Le Vieux Cannet on the hill and vines ready for Spring in the foreground.

Le Vieux Cannet on the hill and vines ready for Spring in the foreground.

We had been told about the Entrecasteaux Cricket Club but only found it on Saturday.  The large building on the far side is the back of the château.

We had been told about the Entrecasteaux Cricket Club but only found it on Saturday. The large building on the far side is the back of the château.

The Château in Entrecasteaux.

The Château in Entrecasteaux.

Still in Entrecasteaux, this is the bottom end of the one-way section.  I love the interesting ways these places have evolved to use all the available space.

Still in Entrecasteaux, this is the bottom end of the one-way section. I love the interesting ways these places have evolved to use all the available space.

Call me crazy but I just had to take a photo including this rock wall.  The background is not too shabby either!  Note the blossom on the left.

Call me crazy but I just had to take a photo including this rock wall. The background is not too shabby either! Note the blossom on the left.

Sunday was another nice day but there was a bit of fog/haze making the distance look a bit murky.  This was the day we decided to go in search of the snow that the locals had been trying to convince us had drawn the Var to a halt last week.  The was no sign of it around here so we went for a drive to the Gorges du Verdon via the secondary route, the D13, via Carcès, Cotignac, Fox Amphoux, Quinson and ending up in Moustiers-Sainte-Marie for lunch.

Since we were passing through and the light was good for a photo of the cliffs at Cotignac, why not?

Since we were passing through and the light was good for a photo of the cliffs at Cotignac, why not?

Snow in the Gorge du Verdon area as seen from Fox-Amphoux.

Snow in the Gorge du Verdon area as seen from Fox-Amphoux.

One of my loyal readers (yes, Steve) commented on how long it had been since I had posted a photo of lavender.  So here is one with some snow for extra effect.  Enjoy!

One of my loyal readers (yes, Steve) commented on how long it had been since I had posted a photo of lavender. So here is one with some snow for extra effect. Enjoy!

We had not approached Moustiers-Sainte-Marie form this route before and the sun angle was almost perfect (an hour later would have lit the chapel up in the gorge as well).  But you take what you can get when you are an amateur.

We had not approached Moustiers-Sainte-Marie form this route before and the sun angle was almost perfect (an hour later would have lit the chapel up in the gorge as well). But you take what you can get when you are an amateur.

La Chapelle Notre Dame de Beauvoir in the gorge above the village of Moustiers-Sainte-Marie.  We didn't climb the steps up to it this time, I used a 300mm zoom lens instead.

La Chapelle Notre Dame de Beauvoir in the gorge above the village of Moustiers-Sainte-Marie. We didn’t climb the steps up to it this time, I used a 300mm zoom lens instead.

The route home was via Aiguines then on to the main route to Aups, Entrecasteaux, Carcès and home.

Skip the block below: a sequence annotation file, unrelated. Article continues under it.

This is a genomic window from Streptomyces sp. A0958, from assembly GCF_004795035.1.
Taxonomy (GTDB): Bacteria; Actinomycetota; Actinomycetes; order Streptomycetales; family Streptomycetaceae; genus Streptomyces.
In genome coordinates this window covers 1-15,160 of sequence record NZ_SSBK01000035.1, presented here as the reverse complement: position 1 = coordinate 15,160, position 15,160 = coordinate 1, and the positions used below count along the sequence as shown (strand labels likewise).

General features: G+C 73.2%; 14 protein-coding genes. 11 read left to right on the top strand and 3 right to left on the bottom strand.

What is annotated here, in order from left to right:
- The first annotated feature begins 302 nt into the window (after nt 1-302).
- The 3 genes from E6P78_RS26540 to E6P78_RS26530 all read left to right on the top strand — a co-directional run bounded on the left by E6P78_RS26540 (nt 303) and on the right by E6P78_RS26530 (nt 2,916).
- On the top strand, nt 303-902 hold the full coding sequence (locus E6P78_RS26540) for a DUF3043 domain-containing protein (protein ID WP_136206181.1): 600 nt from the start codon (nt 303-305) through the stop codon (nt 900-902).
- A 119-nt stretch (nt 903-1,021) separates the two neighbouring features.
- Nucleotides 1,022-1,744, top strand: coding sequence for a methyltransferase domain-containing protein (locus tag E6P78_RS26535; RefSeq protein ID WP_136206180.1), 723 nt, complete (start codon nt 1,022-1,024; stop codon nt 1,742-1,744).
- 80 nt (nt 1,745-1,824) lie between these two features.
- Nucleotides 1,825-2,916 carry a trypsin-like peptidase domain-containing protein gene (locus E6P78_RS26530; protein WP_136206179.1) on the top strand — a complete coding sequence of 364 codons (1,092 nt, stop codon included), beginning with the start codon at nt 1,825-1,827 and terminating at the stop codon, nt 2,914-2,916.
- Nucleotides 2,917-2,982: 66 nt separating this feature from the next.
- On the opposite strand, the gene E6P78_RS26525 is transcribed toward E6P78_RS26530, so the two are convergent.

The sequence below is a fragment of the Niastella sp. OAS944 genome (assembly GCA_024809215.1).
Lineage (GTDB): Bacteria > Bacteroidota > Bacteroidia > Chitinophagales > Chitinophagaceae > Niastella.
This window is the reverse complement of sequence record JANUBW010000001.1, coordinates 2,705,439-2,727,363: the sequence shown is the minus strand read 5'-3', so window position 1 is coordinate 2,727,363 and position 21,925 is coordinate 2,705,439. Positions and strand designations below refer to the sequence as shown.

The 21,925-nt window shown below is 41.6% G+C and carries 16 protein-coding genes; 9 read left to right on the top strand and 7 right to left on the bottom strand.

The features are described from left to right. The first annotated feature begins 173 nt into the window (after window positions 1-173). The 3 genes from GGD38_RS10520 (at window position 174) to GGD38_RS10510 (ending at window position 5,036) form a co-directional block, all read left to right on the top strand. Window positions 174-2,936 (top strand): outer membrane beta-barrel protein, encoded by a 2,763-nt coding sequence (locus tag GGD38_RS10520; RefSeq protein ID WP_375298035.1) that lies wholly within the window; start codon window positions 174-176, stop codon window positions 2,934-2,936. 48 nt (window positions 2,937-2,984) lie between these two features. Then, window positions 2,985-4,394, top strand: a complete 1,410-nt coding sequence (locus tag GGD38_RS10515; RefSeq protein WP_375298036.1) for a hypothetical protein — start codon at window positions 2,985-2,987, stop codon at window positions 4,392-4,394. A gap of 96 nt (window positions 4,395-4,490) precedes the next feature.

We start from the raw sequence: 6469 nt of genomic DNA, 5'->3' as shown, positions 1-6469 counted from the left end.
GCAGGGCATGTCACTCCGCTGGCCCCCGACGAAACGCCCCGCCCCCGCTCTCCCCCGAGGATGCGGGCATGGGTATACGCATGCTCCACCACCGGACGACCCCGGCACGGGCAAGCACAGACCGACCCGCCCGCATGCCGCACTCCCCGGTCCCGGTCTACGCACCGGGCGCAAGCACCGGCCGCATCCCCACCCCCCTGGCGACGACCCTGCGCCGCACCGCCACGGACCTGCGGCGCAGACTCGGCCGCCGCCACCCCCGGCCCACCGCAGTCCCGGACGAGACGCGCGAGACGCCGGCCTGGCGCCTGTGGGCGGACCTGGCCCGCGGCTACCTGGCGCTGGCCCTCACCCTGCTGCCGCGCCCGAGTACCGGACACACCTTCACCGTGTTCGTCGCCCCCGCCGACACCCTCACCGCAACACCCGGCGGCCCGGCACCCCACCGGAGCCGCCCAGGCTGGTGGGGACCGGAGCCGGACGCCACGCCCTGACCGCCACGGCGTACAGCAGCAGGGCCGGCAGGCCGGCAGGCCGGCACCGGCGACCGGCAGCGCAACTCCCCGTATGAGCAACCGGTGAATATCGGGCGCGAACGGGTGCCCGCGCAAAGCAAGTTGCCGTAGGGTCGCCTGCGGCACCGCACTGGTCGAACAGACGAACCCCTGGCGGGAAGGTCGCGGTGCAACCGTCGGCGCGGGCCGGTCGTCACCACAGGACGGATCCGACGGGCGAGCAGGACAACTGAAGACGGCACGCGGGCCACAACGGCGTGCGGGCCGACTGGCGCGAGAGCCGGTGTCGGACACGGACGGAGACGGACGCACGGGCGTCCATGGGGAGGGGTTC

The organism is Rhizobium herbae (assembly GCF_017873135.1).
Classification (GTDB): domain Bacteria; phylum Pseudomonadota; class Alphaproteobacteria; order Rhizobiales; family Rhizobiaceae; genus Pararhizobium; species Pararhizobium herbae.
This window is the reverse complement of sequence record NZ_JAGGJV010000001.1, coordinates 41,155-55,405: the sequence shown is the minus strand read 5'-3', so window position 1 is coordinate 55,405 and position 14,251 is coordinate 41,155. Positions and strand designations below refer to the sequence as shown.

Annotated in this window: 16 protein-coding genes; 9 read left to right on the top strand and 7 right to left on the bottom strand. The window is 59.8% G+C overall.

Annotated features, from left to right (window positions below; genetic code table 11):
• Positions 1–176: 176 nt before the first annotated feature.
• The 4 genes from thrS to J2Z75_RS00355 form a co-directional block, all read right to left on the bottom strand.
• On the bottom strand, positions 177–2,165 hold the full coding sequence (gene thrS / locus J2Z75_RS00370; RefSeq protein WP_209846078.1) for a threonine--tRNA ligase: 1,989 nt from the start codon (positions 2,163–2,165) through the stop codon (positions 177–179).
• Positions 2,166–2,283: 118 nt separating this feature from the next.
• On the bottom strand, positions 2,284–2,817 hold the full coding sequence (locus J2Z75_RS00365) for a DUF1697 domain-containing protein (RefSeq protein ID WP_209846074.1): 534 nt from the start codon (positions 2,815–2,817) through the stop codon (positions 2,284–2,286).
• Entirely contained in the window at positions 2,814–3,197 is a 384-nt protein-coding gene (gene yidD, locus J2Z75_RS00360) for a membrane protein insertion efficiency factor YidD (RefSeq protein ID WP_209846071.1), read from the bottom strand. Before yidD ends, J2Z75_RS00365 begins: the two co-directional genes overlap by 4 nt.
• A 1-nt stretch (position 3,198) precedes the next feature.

The remains of last week's snow around the château up at Aiguines above Lac de Sainte-Croix.

The remains of last week’s snow around the château up at Aiguines above Lac de Sainte-Croix.

What wonderful weather to welcome us back to France!  Next week I will tell you how long it lasted.  Stay tuned!

Week Four – Time Is Running Out

25 Feb

This week was very busy with administrative details but we still did manage to have some nice times with friends and some special family time around Dad’s and my birthdays.

In an earlier post I mentioned not taking many photos because this was home and all so familiar.  In an attempt to not take our home scenery for granted I did walk up to Mt Eden village on Monday specifically to look at some of the great architecture there.  The Mt Eden Village Business Association website has some good information and Google has much more.  http://www.mounteden.co.nz/village_main.htm

Till & Son was a bakery when it was established in 1885.  Now is a real estate agent's office and has been for 17 years that I have been in the area.

Till & Son was a bakery when it was established in 1885. Now is a real estate agent’s office and has been for 17 years that I have been in the area.

Cuckseys Building was originally established in 1873 as a timber structure.  It was replaced by the current brick building of the same name in 1905.  The top of Mt.Eden is in the background.

Cuckseys Building was originally established in 1873 as a timber structure. It was replaced by the current brick building of the same name in 1905. The top of Mt.Eden is in the background.

It has been a pub for some time now but, as its name suggests, it was once the Post Office.  The vault is still behind the downstairs bar and used as a storeroom.

It has been a pub for some time now but, as its name suggests, it was once the Post Office. The vault is still behind the downstairs bar and used as a storeroom.

Mt Eden Methodist Church.  Recently renovated.  It was originally built in 1899.

Mt Eden Methodist Church. Recently renovated. It was originally built in 1899.

Just around the corner from Mt.Eden Road in Stokes Avenue are these public toilets.  I don't know what if any history is attached but they are eye-catching.

Just around the corner from Mt.Eden Road in Stokes Avenue are these public toilets. I don’t know what if any history is attached but they are eye-catching.

Just one step further along Stokes Avenue is this neglected beauty.  Sadly, the developers will eventually probably raze it and build 3 townhouses.

Just one step further along Stokes Avenue is this neglected beauty. Sadly, the developers will eventually probably raze it and build 3 townhouses.